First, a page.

The Final Judgement

A Judgement 2“As the future is never known with certainty, the evaluation of prospective benefits requires the formation of expectations.” ~  Dale T Mortensen 

The Midweek Word Prompt over on Weekly Prompts, the site I share with my partner GC is Evaluate.

Evaluate – Assess, Appraise, Make a judgement, Formulate an idea, Estimate the value, Determine the significance, Consider the importance.

GC spoke about how often we are asked to evaluate those who serve us, and where many times we are asked to visit a Website and evaluate an individual’s performance, with some blatantly asking for the top rating – 10 being high!

Mostly, I’ve been satisfied with the services I’ve received, but I would be very unlikely to evaluate a service unless I had been treated badly.

In my working life, I received an appraisal each year; I expected to be observed, monitored and assessed by my employers but I did not expect the end-users of my services ie the students or parents to evaluate my performance.

A Damning Evaluation – During the past week or so, GC has been observing and monitoring someone’s blog, a person who had been joining in with our prompts on Weekly Prompts.

LIKE had not been activated on the site, and before commenting, we were asked to log in. I left a friendly comment on this person’s site, as did GC, afterwards, I noticed our usernames were absent from the comments, and our full names had been published. It seems our names had been lifted from our e-mail addresses.

Judge 2Initially, we gave the person the benefit of the doubt and politely asked how this had happened and requested that our usernames be used instead of our names. Unfortunately, our names remained on the page, and the person did not reply. A few days later, GC visited the site once again and made a complaint on our behalf; he also judged that this site was possibly not as innocent as it appeared.

The next time we visited the site, our actual names had been replaced by our usernames. Neither of us received an apology.

Shortly afterwards, our comments were removed, and the page announced ‘Comments are Closed; we contacted WordPress and made our concerns known, this is the reply.

Sorry to hear this site published your full name. I’ve taken a look at that site, but it’s not hosted here at, so unfortunately we have no control over the site, and have no access to the servers the site are hosted at.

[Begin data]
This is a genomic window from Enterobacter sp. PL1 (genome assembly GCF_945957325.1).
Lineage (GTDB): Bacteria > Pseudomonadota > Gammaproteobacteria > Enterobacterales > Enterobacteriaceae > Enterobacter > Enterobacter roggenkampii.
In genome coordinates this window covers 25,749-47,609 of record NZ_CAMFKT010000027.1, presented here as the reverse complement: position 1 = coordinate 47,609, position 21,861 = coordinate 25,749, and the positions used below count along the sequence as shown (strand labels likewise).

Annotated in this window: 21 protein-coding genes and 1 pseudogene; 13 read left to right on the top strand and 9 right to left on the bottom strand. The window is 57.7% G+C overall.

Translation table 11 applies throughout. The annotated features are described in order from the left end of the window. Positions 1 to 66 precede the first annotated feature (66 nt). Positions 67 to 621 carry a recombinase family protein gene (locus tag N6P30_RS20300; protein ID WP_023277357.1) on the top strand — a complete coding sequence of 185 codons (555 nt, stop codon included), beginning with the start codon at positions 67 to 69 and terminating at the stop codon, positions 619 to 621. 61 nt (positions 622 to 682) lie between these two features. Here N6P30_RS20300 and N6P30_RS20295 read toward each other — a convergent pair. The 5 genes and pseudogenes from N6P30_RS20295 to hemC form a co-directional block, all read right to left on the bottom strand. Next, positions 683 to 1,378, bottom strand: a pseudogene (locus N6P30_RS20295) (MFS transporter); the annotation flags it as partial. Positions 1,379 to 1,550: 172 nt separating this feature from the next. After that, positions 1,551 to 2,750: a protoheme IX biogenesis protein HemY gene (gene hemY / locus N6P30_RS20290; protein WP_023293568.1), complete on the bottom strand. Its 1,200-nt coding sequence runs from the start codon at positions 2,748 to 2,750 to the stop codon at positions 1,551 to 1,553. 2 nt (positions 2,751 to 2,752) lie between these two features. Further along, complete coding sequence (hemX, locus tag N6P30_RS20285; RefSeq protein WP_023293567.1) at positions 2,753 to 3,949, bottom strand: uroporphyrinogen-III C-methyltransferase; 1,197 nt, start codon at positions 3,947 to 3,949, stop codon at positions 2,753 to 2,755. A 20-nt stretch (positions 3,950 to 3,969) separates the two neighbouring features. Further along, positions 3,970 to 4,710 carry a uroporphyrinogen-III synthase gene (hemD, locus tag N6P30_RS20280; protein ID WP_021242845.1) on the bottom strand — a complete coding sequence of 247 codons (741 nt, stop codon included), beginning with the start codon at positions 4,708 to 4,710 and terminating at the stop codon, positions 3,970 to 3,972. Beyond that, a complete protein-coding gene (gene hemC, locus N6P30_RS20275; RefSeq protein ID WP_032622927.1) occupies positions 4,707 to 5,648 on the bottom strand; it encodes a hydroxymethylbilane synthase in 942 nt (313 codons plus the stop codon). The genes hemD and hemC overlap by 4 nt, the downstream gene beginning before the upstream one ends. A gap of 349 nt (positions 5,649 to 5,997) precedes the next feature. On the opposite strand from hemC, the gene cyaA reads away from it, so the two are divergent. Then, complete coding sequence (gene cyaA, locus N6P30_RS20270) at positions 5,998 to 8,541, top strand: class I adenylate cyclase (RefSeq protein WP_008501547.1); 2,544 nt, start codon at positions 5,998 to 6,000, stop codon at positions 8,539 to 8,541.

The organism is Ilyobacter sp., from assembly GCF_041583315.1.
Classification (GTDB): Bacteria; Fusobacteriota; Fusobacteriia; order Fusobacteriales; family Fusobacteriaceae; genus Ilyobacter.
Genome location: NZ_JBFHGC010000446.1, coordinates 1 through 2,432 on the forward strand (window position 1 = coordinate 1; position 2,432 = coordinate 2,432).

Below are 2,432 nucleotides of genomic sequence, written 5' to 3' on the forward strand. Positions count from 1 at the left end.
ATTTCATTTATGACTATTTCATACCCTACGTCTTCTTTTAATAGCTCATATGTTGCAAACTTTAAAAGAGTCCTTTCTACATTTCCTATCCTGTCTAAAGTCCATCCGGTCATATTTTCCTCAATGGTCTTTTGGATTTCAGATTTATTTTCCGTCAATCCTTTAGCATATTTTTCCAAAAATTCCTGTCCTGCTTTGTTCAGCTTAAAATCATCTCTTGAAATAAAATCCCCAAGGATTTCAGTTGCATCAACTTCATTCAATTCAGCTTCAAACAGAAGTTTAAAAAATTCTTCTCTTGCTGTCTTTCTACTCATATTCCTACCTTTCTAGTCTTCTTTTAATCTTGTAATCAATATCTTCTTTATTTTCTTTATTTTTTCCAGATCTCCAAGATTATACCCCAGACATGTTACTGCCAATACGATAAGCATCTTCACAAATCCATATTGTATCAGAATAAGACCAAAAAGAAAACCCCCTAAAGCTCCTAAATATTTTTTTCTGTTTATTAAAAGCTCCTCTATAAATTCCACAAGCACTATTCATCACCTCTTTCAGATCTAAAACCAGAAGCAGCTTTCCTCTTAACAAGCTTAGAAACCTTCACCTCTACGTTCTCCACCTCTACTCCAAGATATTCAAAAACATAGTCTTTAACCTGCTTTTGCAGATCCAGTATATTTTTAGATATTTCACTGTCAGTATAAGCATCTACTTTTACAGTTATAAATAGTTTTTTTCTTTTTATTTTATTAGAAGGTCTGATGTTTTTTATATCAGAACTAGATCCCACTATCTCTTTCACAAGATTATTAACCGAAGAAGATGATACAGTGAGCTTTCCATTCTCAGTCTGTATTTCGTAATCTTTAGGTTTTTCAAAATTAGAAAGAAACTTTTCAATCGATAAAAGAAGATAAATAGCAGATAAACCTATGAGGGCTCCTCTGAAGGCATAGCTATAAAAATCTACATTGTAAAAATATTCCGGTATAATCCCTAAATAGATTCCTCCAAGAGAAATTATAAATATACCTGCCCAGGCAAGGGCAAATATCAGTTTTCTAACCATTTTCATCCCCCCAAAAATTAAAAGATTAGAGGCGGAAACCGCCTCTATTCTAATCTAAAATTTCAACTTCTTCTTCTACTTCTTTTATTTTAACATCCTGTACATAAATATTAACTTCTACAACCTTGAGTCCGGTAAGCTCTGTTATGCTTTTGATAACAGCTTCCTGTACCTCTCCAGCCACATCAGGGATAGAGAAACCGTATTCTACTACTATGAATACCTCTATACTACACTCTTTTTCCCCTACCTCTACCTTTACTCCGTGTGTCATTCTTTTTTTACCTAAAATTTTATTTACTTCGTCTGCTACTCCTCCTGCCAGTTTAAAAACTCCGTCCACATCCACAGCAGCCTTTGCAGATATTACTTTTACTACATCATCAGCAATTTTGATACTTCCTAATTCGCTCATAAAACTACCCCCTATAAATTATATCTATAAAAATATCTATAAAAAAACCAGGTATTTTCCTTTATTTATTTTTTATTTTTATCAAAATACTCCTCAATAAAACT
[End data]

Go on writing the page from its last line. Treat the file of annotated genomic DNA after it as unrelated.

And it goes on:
I don’t see a contact page on the site, but according to this link:   …it appears to be hosted by NameCheap.

If it is an issue, and you think the site is malicious, you could try contacting NameCheap to investigate further.

I hope that helps. In the meantime, if there’s anything else we can help you with please let us know.

Unsurprisingly, the e-mail address that was provided does not exist.

We feel there has been an invasion of our privacy, and from someone who has gone to great lengths to protect their own which begs the question why?

unprotected e-mail

We were faced with something of a dilemma, is this person a victim of their ignorance, is someone else running the show and is this site a cover for something more sinister? 

It wasn’t an easy decision to publish this person’s site address, but we have come to the unfortunate conclusion that this site is not what it seems.

A couple of years ago GC changed to a WordPress e-mail address I did not do the same, however, I have now changed the e-mail address that I use for WordPress.

Many people choose to use their real names on their sites, and a small number of my friends are aware of my full name, but surely it’s my choice with whom I share my personal details?

In the future, if we are asked to log in to someone’s site we will decline, and walk away.

(C) 2019 Word Prompt Evaluate from Weekly Prompts

26 thoughts on “The Final Judgement

  1. Hello Sue, I’m trying to evaluate all that you written about this blatant invasion of privacy….. I know It’s always a concern here on WP, … Hackers and the likes seem to be able to get into our sites, if they are persistent and devious people….. It’s an annoying part of this blogging world…..